TWRA working to stop Asian carp
By Kim Swindell Wood | July 13, 2018 12:25 pm
Biologists with TWRA monitor fish populations throughout the state, including species such as invasive forms of Asian carp. There are four species of Asian carp currently in Tennessee including bighead, black, grass and silver carp. Although concerned with all invasive species, TWRA focusses on the impact of silver carp which have greatly impacted west Tennessee.
Silver and bighead carp are filter feeders which can remove microorganisms from waterways utilized by native fish. Silver carp are known to jump from the water when startled. Silver carp have not been detected in waters near Chattanooga. However, biologists continue monitoring for the physical presence and movement of this and other species.
Recent eDNA analysis, a test sampling water only, has indicated bighead carp below Watts Bar Dam in the Tennessee waterways near Chattanooga. It is important to note, there have been no physical observations of this fish in Watts Bar or below its dam. TWRA has known of the presence of bighead carp near Nickajack Reservoir Dam for some time. Despite low abundance in the Nickajack area, the bighead carp state record was set in 2005 in Guntersville.
Asian carp were unintentionally introduced into U.S. waters in the late 1980’s and early 1990’s when they escaped from private aquaculture ponds into the Mississippi River during extreme floods. Asian carp migrated into Tennessee waters via locks at Kentucky and Barkley dams. Asian carp also entered Reelfoot Lake during high flows through its spillway.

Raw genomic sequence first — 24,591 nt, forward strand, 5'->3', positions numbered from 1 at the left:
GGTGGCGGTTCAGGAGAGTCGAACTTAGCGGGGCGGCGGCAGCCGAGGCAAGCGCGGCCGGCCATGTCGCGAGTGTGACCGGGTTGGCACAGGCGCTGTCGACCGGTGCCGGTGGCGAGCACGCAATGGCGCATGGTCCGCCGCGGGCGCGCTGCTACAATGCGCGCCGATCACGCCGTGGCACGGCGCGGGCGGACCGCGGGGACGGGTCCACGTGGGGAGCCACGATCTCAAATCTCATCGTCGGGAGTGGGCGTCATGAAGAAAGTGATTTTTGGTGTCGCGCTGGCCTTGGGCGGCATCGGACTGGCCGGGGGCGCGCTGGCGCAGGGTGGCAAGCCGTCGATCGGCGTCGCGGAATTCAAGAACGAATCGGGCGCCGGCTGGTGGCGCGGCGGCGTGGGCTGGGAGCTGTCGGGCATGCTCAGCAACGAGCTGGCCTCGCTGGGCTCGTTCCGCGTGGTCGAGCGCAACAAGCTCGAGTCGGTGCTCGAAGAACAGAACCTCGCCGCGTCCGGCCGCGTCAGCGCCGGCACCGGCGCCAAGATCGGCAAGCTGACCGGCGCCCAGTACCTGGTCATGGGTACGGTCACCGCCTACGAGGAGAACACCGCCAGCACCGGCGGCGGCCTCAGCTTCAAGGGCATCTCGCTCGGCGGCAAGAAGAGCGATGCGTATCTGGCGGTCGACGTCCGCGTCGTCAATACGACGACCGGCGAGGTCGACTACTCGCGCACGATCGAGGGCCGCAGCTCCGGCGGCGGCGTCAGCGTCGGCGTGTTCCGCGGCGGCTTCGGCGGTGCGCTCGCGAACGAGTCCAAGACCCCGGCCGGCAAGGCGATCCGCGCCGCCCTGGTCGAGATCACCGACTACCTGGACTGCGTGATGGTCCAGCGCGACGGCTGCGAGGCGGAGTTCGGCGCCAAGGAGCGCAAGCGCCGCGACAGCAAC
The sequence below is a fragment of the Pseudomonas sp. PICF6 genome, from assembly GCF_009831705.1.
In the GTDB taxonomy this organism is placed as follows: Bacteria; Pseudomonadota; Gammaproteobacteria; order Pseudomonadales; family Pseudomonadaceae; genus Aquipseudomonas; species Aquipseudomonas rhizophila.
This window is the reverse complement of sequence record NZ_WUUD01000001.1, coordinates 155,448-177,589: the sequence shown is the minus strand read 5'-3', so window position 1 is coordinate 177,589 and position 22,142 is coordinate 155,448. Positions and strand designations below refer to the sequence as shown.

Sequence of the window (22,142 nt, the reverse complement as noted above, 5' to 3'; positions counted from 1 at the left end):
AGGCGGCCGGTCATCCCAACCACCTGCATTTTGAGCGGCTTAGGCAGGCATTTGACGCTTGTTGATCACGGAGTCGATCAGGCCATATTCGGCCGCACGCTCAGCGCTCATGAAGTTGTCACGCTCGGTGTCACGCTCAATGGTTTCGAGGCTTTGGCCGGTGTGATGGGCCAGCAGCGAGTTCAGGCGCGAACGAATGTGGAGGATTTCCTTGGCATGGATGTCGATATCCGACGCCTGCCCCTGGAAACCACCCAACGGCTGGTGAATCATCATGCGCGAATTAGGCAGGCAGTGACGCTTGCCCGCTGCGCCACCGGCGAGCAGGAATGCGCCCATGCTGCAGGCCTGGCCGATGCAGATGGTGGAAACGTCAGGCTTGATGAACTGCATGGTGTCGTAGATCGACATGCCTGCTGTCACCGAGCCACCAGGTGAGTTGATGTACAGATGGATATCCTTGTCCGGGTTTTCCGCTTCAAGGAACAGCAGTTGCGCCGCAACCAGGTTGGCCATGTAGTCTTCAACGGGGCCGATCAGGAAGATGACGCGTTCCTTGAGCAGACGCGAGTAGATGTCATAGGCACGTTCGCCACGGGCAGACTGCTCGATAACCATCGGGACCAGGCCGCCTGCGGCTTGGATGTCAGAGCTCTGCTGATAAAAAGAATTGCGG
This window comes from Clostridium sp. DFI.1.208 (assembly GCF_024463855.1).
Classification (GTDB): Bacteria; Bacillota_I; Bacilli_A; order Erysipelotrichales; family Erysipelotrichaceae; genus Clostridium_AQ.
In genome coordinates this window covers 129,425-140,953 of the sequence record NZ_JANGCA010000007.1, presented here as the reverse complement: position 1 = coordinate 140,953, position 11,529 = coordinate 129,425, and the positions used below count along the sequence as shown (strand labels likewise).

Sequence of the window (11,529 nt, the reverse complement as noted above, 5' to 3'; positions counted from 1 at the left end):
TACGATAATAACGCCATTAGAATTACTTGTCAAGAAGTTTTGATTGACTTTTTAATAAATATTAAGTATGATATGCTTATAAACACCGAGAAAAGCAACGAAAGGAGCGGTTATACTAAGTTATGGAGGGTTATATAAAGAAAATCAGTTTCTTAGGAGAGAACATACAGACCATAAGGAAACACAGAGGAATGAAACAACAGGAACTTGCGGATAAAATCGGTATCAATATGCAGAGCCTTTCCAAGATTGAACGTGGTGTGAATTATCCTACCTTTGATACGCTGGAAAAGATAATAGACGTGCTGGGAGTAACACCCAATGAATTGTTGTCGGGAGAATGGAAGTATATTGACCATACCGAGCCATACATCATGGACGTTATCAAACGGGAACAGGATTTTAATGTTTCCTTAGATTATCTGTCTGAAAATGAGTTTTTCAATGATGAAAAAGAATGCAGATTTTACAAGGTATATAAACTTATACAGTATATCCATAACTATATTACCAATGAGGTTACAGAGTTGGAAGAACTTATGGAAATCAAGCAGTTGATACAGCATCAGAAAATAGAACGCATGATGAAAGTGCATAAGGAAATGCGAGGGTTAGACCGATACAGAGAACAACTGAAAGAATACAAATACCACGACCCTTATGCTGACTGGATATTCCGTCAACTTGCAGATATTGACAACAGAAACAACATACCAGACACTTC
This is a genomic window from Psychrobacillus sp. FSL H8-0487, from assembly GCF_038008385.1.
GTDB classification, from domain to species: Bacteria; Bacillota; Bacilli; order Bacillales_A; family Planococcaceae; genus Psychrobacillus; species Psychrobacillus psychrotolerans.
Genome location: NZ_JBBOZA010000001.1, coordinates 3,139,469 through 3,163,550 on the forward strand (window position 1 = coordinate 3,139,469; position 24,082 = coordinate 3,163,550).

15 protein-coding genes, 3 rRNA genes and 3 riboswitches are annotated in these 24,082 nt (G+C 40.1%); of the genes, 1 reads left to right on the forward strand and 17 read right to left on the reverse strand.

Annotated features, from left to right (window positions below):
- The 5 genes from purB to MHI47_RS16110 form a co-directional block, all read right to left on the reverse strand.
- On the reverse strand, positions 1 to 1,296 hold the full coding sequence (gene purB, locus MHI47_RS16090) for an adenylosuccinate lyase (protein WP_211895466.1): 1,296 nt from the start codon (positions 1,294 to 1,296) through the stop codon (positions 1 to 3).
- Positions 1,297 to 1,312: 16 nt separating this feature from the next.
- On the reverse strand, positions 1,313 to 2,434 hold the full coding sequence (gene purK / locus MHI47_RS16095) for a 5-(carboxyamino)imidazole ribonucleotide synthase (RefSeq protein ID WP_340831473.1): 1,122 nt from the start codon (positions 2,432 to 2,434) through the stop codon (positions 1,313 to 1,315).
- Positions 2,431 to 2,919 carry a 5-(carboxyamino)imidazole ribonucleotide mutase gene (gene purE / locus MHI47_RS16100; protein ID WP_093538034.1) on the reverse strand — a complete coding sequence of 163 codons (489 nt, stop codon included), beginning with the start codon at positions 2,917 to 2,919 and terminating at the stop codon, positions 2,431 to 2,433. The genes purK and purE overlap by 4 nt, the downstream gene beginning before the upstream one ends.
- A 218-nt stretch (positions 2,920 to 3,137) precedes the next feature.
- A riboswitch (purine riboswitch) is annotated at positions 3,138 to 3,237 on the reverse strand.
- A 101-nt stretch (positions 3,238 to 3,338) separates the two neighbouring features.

There are two pathways through which Asian carp will advance into this region. One is migration through dams and locks that provide unrestricted access. The other is through unintentional transport as bait. Tributary reservoirs such as Dale Hollow, Center Hill, Great Falls and Parksville, which do not have a lock at their dam, will only acquire Asian carp through human introduction.
TWRA and partnering agencies are working to stop the advance of Asian carp through the research of sound barriers as well as through education on the movement of live bait. Equally important, TWRA is investing one half million dollars in the commercial harvest of Asian carp in Barkley and Kentucky Lakes. TWRA chief of fisheries Frank Fiss stated, “Studies and work taking place in west Tennessee will inherently help us stop the spread of this species into other areas. Tennessee is not alone in this struggle. Many states are working on this issue and sharing information gained from scientific research.”
TWRA Region III program manager Mark Thurman shared, “Region III reservoir managers have long evaluated fish populations. Continued monitoring and comparison of historical data will provide impact estimates if Asian carp are found in its reservoirs.” Reservoirs will respond differently to the presence of Asian carp. Characteristics such as the size of the reservoir, competition for plankton and nutrient levels will determine the rate of progress of Asian carp and the possible decline of native fish populations.
Region III reservoir biologist Mike Jolley stated, “As a biologist, the realization of Asian carp in any of the Region III waters is one of the greatest fears we have. There are no positives to having Asian carp, but only negative consequences. Prevention is paramount at the present time. It is imperative that all outdoor recreationalists do their part.”
“Don’t Dump Bait” has been one of the messaging strategies utilized by TWRA. Anglers should heed this statement and educate those around them. It is illegal to move live Asian carp in Tennessee and illegal to have a live bighead or silver carp in possession. Young Asian carp look very similar to shad. It is illegal to stock any species of fish into pubic waters. Anyone wishing to report illegal activity or in need of proper identification of a fish should contact their regional TWRA office.
For more information on Asian carp and for photos and current maps, please visit https://www.tn.gov/twra/wildlife/fish/asian-carp.html